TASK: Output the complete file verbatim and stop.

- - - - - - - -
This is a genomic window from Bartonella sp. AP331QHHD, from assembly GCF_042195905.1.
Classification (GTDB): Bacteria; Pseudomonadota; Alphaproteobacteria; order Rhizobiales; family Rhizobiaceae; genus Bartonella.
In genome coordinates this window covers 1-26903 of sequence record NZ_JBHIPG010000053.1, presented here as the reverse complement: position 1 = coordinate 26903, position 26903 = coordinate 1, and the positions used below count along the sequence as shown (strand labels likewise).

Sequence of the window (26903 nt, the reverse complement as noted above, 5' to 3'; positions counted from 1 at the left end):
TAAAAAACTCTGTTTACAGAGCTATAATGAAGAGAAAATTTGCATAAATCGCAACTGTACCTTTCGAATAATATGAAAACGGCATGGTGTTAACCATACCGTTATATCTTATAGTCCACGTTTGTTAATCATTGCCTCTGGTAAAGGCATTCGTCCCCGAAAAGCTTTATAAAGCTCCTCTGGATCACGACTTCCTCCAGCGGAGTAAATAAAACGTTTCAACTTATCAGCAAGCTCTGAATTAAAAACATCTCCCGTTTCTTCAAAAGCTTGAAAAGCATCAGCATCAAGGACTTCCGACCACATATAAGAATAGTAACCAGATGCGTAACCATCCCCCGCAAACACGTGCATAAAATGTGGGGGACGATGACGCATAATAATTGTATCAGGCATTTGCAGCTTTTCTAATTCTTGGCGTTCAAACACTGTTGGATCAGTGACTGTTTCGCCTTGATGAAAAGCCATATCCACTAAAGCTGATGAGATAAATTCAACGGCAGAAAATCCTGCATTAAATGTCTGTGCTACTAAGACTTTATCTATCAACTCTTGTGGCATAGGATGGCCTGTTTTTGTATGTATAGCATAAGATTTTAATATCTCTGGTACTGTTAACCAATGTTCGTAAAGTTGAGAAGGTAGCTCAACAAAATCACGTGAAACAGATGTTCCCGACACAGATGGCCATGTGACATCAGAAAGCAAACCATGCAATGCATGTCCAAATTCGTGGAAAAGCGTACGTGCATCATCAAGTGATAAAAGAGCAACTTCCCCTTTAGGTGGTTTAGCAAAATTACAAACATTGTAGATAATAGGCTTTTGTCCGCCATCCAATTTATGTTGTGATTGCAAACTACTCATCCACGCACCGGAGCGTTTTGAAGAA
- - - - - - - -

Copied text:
This is a genomic window from Bartonella sp. AP331QHHD, from assembly GCF_042195905.1.
Classification (GTDB): Bacteria; Pseudomonadota; Alphaproteobacteria; order Rhizobiales; family Rhizobiaceae; genus Bartonella.
In genome coordinates this window covers 1-26903 of sequence record NZ_JBHIPG010000053.1, presented here as the reverse complement: position 1 = coordinate 26903, position 26903 = coordinate 1, and the positions used below count along the sequence as shown (strand labels likewise).

Sequence of the window (26903 nt, the reverse complement as noted above, 5' to 3'; positions counted from 1 at the left end):
TAAAAAACTCTGTTTACAGAGCTATAATGAAGAGAAAATTTGCATAAATCGCAACTGTACCTTTCGAATAATATGAAAACGGCATGGTGTTAACCATACCGTTATATCTTATAGTCCACGTTTGTTAATCATTGCCTCTGGTAAAGGCATTCGTCCCCGAAAAGCTTTATAAAGCTCCTCTGGATCACGACTTCCTCCAGCGGAGTAAATAAAACGTTTCAACTTATCAGCAAGCTCTGAATTAAAAACATCTCCCGTTTCTTCAAAAGCTTGAAAAGCATCAGCATCAAGGACTTCCGACCACATATAAGAATAGTAACCAGATGCGTAACCATCCCCCGCAAACACGTGCATAAAATGTGGGGGACGATGACGCATAATAATTGTATCAGGCATTTGCAGCTTTTCTAATTCTTGGCGTTCAAACACTGTTGGATCAGTGACTGTTTCGCCTTGATGAAAAGCCATATCCACTAAAGCTGATGAGATAAATTCAACGGCAGAAAATCCTGCATTAAATGTCTGTGCTACTAAGACTTTATCTATCAACTCTTGTGGCATAGGATGGCCTGTTTTTGTATGTATAGCATAAGATTTTAATATCTCTGGTACTGTTAACCAATGTTCGTAAAGTTGAGAAGGTAGCTCAACAAAATCACGTGAAACAGATGTTCCCGACACAGATGGCCATGTGACATCAGAAAGCAAACCATGCAATGCATGTCCAAATTCGTGGAAAAGCGTACGTGCATCATCAAGTGATAAAAGAGCAACTTCCCCTTTAGGTGGTTTAGCAAAATTACAAACATTGTAGATAATAGGCTTTTGTCCGCCATCCAATTTATGTTGTGATTGCAAACTACTCATCCACGCACCGGAGCGTTTTGAAGAA